I began this survey of the artifacts in our house that expressed Carol’s interests.  Then, I turned to those that she had bought specifically for me.  I will conclude by combining these perspectives where our love for each other found its most appropriate place.  While Carol was finishing her undergraduate degree at New York University, she moved to an apartment in a brownstone in Brooklyn, my hometown (about which more in a forthcoming post).  I would come in to stay with her whenever possible.  We enjoyed spending time on an elevated walkway called the Promenade in Brooklyn Heights, which offered a view of  Manhattan across the East River.  On the wall over the fireplace in the living room is a print she bought representing that place and that view. In my office upstairs is another of Carol’s choices for me:  the official team photo of the World Series winning 1955 Brooklyn Dodgers,

Besides pictures, there are the work spaces.  To write, Carol demanded isolation.  We began by setting her up in the partially finished basement with a desk.  When we decided to turn the basement into a little apartment for the convenience of my New York daughters and grandchildren, she lost that space.  Nothing else was available in the house.  Our daughter still occupied her bedroom, and my office had been, from the beginning, in the remaining bedroom.  So, we contracted with our nephew to deconstruct and reconstruct a small outbuilding that the previous owner had used to house a horse.  He made it into a rather nice office.  I believe it already had electricity, but we had the Internet wire brought out to it, and supplied it with a phone line and a walkie talkie to communicate with me in the house.  We furnished it with two desks, one regular flat surface, and one for the computer.  Because Carol was heavily into her photography interest at that time, we also put a large cabinet, designed to hold photographic prints.  In it now, as well, is the professional grade Canon ink jet printers with which Carol started a business turning her photographs into saleable items.

None of this, however, got much use.  Winters made the building difficult to get to.  And it had no bathroom.  In it however, I recently found a notebook in which she was writing notes to herself in an attempt to get her French fur trader novel into gear.  I have only glanced at it, but in the proper mood when I want to bathe in my memories of the writer Carol was I will sit down and read it.

When our daughter moved out, Carol took her bedroom for her office, and we bought another desk for it, leaving the other office furniture in the little building, which we came to call the barn studio.  She worked well in her new in-the-house office, writing her stories, and organizing them into a collection, which we hoped to sell.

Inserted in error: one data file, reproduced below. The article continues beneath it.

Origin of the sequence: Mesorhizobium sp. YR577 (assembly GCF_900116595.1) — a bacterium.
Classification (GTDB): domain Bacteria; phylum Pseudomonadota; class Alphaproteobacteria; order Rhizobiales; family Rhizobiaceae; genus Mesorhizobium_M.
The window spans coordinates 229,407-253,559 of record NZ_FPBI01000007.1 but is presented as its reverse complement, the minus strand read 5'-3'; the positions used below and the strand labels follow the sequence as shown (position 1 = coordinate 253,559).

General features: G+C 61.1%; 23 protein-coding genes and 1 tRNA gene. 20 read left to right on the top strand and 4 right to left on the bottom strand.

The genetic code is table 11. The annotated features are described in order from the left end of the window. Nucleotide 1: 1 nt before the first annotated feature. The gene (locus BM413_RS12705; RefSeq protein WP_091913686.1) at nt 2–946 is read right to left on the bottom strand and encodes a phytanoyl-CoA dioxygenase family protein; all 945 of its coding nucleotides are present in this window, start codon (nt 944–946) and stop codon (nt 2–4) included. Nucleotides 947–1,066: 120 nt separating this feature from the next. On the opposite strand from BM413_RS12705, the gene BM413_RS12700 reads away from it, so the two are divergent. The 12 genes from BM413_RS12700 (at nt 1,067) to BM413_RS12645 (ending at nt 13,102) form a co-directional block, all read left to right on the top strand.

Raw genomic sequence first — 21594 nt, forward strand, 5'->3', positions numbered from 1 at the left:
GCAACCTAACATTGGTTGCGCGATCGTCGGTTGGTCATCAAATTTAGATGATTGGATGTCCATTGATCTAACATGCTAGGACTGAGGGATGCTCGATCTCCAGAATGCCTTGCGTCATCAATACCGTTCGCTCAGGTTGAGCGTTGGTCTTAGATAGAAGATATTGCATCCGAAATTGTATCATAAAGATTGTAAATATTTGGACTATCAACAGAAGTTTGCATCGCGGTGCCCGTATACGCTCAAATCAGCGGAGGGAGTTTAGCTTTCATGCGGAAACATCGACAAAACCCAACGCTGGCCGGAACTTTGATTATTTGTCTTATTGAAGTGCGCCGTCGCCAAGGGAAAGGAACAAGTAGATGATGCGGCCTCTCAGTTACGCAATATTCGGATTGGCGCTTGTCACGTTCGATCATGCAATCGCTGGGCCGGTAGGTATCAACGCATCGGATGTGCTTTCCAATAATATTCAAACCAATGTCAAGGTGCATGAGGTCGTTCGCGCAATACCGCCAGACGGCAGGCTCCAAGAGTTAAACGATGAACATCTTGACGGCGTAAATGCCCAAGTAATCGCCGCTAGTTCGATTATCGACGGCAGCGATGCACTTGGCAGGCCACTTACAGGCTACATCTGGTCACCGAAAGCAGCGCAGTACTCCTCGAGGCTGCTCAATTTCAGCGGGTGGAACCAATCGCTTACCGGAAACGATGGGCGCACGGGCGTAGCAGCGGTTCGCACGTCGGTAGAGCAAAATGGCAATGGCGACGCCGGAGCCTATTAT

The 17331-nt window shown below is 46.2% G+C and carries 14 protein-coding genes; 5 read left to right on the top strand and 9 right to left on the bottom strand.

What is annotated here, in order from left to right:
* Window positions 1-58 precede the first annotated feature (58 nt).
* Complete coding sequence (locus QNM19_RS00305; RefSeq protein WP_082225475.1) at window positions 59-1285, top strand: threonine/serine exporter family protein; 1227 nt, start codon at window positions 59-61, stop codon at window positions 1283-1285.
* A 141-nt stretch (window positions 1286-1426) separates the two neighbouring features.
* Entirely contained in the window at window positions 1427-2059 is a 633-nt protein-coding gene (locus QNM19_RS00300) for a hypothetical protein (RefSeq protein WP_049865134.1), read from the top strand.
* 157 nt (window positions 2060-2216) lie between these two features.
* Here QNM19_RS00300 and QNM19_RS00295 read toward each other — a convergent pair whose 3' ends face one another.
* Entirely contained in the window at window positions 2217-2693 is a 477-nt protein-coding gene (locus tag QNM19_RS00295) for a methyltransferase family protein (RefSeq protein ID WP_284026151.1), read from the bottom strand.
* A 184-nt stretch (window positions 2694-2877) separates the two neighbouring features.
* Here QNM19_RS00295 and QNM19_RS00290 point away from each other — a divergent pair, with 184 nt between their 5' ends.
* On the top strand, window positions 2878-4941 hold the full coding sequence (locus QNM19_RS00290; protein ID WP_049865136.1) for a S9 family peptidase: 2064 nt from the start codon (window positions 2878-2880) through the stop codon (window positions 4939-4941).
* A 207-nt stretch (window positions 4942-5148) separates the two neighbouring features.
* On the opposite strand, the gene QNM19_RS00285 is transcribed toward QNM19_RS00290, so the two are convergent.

Then came her cancer, and subsequent decline.  Her office now houses medical assistance equipment, such as the shower bench she no longer uses.  Her laptop sits on the desk, next to the phone extension.  It’s a lovely place to work, looking out as it does at the orchards across Center Road.

A lovely place, but I’ll leave it as it is.

It belongs to the Carol that was.

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Fear

Afternoon. I am back on my perch in the living room while Carol is on hers, sleeping noisily on the couch.  It is a fall day outside, gray and rainy, the leaves on  the abundant and ancient maples on our five acres  beginning to turn and fall

The oak woodwork on the staircase leading to our upstairs communicates solidarity, but does not persuade Carol to go up to the two landings and through the two turns to reach the hallway leading to our bedroom.

In fact, her condition has worsened beyond her inability to climb steps.

She will not stand though her legs are quite strong enough to support her.

Her fear is stronger still.  I can lift her to her feet, but she tries to sit back down, and I wind up supporting all her weight until I can steer her back onto the couch.

Thus, her fear of falling is now crippling, creating in her a paralyzing panic, even sometimes—and this is a crucial point—when she is lying flat on her back.  This fear does not seem to result from  her memory of a fall. I don’t think she now remembers the one she had some ten or twelve years ago, which gave her a broken ankle.  No, it seems this fear arises from the lack of communication between  her eyes and her brain.  I can only try to imagine how disorienting it must be to not know, literally, where my body is, but that is my guess as to what causes her debilitating fear.

Evidence for this hypothesis comes from at least two professional sources.  At a routine eye exam about a year and a half ago, she could not read the chart.  She could see it, but she could not read it. Her brain did not understand, or perhaps receive, the images from the chart brought to it through the agency of her eyes.  The doctor checked her vision as he would a preliterate child by shining a light through her pupils and declared that her vision was good  Further back, when she had recently finished a course of chemo, I was taking her to an occupational therapist at the local hospital to see if she could recover her beautiful handwriting and the ability to read without losing focus.  At that point, her brain was doing a much better, but still inadequate job of deciphering images presented to it.  The therapist noticed that Carol was only comfortable walking down the long, wide corridor leading to the therapist’s room when she was next to the wall.  Apparently, that proximity to something large and solid enabled her to place her body in relationship to the physical space through which she was moving.